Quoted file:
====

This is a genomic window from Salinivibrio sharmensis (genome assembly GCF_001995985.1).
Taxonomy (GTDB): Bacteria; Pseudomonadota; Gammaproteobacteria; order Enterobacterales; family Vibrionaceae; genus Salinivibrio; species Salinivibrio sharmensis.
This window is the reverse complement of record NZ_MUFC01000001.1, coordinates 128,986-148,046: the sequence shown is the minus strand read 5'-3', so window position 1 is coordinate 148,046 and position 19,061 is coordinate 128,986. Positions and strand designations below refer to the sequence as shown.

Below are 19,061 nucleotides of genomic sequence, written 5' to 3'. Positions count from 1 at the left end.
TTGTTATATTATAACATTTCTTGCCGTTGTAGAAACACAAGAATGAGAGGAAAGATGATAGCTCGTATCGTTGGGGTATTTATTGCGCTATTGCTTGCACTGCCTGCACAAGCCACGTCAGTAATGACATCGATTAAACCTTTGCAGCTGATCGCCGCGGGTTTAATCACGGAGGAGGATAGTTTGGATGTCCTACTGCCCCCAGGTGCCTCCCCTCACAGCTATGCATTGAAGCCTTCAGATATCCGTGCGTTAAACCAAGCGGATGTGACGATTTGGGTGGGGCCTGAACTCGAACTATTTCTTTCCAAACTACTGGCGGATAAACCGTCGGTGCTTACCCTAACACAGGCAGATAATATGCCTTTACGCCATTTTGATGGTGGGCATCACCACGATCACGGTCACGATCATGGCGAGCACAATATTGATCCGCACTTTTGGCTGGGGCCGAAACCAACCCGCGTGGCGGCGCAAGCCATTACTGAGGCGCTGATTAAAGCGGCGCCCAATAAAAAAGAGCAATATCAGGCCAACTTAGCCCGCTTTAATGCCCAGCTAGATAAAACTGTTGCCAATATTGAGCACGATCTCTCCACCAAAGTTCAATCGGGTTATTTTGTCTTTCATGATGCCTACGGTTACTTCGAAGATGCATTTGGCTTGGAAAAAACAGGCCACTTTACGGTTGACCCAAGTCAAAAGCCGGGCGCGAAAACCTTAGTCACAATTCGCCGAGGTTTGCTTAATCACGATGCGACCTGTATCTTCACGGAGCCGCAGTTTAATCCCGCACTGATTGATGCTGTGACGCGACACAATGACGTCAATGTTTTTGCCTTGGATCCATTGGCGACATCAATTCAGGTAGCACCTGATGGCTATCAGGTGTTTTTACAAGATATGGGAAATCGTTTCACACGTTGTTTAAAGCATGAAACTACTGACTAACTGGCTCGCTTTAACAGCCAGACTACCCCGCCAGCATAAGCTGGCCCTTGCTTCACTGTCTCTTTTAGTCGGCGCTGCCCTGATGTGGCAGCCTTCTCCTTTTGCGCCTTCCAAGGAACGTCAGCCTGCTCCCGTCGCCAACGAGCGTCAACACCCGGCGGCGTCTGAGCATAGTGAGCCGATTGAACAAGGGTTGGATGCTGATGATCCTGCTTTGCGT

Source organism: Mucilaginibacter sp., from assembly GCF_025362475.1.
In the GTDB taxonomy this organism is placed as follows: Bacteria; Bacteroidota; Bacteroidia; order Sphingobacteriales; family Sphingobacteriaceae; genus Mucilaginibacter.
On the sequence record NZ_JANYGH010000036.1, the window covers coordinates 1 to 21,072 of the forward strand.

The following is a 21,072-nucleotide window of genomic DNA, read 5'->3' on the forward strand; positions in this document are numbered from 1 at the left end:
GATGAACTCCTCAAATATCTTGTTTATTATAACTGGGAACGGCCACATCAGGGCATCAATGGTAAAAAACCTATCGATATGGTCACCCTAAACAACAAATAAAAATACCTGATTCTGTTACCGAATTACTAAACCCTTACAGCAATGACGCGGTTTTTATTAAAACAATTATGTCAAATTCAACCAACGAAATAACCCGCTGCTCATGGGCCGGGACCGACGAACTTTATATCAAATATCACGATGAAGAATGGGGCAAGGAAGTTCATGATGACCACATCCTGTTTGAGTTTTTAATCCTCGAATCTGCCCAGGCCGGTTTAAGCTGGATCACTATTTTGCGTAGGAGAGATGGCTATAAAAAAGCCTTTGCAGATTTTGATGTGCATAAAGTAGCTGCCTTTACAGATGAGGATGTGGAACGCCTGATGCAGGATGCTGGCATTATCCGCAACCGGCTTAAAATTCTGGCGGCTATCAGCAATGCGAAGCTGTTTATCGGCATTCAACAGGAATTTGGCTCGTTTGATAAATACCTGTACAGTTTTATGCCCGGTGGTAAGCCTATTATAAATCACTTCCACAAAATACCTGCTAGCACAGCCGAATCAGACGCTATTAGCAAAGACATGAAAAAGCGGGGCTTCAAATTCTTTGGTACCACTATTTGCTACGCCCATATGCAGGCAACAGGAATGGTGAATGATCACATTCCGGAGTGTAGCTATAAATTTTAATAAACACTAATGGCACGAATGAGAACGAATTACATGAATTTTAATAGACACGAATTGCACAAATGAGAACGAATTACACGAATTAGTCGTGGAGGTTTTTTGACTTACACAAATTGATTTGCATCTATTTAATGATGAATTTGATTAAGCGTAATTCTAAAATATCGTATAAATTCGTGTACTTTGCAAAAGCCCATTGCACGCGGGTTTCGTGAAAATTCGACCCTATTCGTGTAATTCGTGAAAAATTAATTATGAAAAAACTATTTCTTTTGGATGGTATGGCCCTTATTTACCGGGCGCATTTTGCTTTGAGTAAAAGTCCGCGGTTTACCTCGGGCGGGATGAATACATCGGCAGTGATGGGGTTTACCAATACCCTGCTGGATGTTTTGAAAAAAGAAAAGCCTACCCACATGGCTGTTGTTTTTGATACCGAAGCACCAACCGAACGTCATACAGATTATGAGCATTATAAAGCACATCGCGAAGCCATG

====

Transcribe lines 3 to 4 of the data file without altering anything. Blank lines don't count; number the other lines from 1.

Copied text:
This window is the reverse complement of record NZ_MUFC01000001.1, coordinates 128,986-148,046: the sequence shown is the minus strand read 5'-3', so window position 1 is coordinate 148,046 and position 19,061 is coordinate 128,986. Positions and strand designations below refer to the sequence as shown.

Below are 19,061 nucleotides of genomic sequence, written 5' to 3'. Positions count from 1 at the left end.